Learn About Cryptocurrency


Bitcoin is arguably the best-known example of what’s called cryptocurrency. Other examples include Ethereum, Ripple and Litecoin. To understand what cryptocurrency is, let’s break the word down and examine its parts. “Crypto” comes from the fact that it uses cryptography to secure its transactions and create new units. “Currency” comes from the fact that it fulfills all five requirements of the properties of currency, namely: scarcity, fungibility, divisibility, durability and transferability. 

So cryptocurrency is simply a digital form of currency. This means that, unlike printed bills or minted coins, it exists exclusively in the digital space, with no physical counterpart. You can’t hold it in your hand per se, but it has a definite value and functions like an electronic version of regular currency. Another defining feature of cryptocurrency is that it’s not issued by any central authority or state, so it’s not controlled by any bank or government. Cryptocurrency is bought, sold or traded in what’s known as peer-to-peer transactions. That means that transactions occur person to person, via computers, with no middlemen like banks or financial institutions. 

But this invites a question: how do you trust a system with no central authority? The answer involves using a new type of super-secure technology that’s known as blockchain


To sum it up in one slightly complicated phrase: the blockchain is a persistent, transparent, public, append-only ledger that can record transactions efficiently in a verifiable and permanent way.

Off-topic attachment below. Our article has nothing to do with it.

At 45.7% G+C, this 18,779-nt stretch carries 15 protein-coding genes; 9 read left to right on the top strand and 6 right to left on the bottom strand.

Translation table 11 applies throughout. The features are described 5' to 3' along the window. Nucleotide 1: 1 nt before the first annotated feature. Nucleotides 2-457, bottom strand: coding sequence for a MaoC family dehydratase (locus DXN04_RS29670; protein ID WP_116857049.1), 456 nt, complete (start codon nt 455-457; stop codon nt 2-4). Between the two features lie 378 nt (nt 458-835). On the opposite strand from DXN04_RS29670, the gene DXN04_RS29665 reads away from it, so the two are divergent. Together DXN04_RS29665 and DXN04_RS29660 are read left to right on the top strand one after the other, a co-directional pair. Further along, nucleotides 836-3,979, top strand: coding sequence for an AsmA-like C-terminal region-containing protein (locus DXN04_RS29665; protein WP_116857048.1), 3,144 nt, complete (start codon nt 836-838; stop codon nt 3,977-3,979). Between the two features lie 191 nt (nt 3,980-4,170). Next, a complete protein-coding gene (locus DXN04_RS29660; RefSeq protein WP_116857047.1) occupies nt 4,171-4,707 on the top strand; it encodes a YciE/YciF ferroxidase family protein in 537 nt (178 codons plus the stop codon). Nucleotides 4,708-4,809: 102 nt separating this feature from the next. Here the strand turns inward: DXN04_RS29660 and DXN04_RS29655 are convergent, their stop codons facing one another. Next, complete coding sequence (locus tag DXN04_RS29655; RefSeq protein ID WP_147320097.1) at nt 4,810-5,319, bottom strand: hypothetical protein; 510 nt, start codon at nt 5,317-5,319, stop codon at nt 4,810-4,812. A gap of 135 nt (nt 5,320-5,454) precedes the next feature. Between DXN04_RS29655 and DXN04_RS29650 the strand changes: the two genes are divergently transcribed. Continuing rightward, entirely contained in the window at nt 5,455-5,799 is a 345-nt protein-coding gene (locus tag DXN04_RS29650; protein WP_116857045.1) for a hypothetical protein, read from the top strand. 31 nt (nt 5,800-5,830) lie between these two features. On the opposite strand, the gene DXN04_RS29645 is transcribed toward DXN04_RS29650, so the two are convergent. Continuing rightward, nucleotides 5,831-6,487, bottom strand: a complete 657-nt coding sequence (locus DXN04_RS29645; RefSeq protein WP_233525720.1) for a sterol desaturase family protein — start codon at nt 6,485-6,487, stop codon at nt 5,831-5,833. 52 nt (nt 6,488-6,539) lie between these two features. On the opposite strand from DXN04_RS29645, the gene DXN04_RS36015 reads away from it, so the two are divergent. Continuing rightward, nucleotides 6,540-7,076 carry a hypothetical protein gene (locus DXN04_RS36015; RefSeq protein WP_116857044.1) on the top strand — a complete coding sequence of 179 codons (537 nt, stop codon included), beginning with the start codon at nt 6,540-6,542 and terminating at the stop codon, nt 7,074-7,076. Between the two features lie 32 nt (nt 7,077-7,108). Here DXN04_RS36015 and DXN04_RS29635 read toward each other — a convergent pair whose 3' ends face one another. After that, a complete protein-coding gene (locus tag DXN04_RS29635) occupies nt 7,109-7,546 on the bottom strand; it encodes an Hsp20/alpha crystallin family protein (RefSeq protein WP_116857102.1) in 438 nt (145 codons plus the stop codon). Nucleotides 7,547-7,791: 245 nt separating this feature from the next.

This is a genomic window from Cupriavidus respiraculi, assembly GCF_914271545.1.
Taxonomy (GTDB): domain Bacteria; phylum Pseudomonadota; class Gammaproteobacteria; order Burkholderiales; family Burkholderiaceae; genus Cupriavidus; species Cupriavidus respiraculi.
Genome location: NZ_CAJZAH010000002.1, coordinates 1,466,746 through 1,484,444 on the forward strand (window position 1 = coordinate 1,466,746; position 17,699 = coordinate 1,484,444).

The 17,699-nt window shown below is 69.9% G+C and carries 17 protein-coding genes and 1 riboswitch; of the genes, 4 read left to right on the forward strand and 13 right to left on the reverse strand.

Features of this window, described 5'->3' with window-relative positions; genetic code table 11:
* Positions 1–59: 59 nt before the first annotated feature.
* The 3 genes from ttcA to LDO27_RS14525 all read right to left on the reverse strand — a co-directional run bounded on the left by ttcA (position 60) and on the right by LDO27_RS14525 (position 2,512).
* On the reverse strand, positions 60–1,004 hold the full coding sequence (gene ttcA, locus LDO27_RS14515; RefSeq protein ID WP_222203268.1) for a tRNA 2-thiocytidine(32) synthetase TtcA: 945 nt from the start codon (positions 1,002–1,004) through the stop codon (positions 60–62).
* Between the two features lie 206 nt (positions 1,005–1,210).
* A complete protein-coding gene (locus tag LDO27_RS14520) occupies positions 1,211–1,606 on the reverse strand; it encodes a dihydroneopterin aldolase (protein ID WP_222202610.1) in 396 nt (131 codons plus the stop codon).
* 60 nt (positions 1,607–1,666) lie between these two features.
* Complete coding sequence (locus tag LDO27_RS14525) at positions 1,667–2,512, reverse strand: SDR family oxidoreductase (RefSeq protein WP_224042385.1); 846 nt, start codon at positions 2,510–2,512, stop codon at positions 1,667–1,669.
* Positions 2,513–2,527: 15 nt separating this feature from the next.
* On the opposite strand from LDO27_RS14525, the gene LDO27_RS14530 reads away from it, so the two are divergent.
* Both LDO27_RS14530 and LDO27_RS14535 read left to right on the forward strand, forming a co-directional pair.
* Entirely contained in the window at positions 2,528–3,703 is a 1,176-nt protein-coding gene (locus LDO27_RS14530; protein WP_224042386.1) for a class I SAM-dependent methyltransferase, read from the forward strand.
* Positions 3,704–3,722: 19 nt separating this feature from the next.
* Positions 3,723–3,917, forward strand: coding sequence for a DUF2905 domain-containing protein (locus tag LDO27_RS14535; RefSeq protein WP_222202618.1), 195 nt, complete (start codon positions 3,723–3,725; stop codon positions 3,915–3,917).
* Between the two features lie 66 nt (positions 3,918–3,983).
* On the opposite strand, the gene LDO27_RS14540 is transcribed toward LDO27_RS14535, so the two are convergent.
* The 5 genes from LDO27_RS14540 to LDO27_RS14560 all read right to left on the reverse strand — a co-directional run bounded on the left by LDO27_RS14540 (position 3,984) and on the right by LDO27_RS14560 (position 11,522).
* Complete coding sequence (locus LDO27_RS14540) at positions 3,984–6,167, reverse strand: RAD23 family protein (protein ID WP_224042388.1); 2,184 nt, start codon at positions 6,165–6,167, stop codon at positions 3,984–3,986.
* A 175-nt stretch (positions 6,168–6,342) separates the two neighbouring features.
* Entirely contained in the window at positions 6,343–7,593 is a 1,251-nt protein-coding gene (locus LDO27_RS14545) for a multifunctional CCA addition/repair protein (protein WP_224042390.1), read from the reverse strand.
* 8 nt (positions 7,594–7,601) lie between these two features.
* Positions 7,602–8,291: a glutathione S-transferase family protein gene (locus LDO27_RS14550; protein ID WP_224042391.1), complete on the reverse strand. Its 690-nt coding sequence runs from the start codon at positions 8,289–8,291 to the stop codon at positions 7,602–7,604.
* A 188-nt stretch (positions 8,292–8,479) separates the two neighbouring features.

Put simply: the blockchain is basically a tamper-proof database that stores digital assets. What’s special about this database is that it’s distributed all across the world. It’s hosted by many different computers in a peer-to-peer framework so there’s no one central server and, critically, there’s no one individual or government that has control of it.

You can imagine this system as an accounting ledger. When we say it’s “append-only”, we’re referring to the fact that we can only add information to the ledger. We can never remove information. So it’s a system that you can add data to, but can’t change the existing data within it. This is also what makes it “persistent” and “transparent”. All the information is always present.

This ledger consists of a growing list of records, called blocks. Each block contains a link to a previous block, like a chain. Once information is recorded in any given block, it can’t be changed later on without altering all the other blocks that came before.

In other words: if a thief wanted steal from you, it wouldn’t be enough for him to hack your computer (or your bank’s computer); he would have to hack every computer in the network – literally millions, upon millions of computers. Obviously, this is practically impossible. By design, blockchains are inherently resistant to modification of data.This is why the technology is designated: secure-by-design.

Name Price
Bitcoin (BTC)
Ethereum (ETH)
Bitcoin Cash (BCH)
Stellar (XLM)
Litecoin (LTC)
Ethereum Classic (ETC)
Zcash (ZEC)

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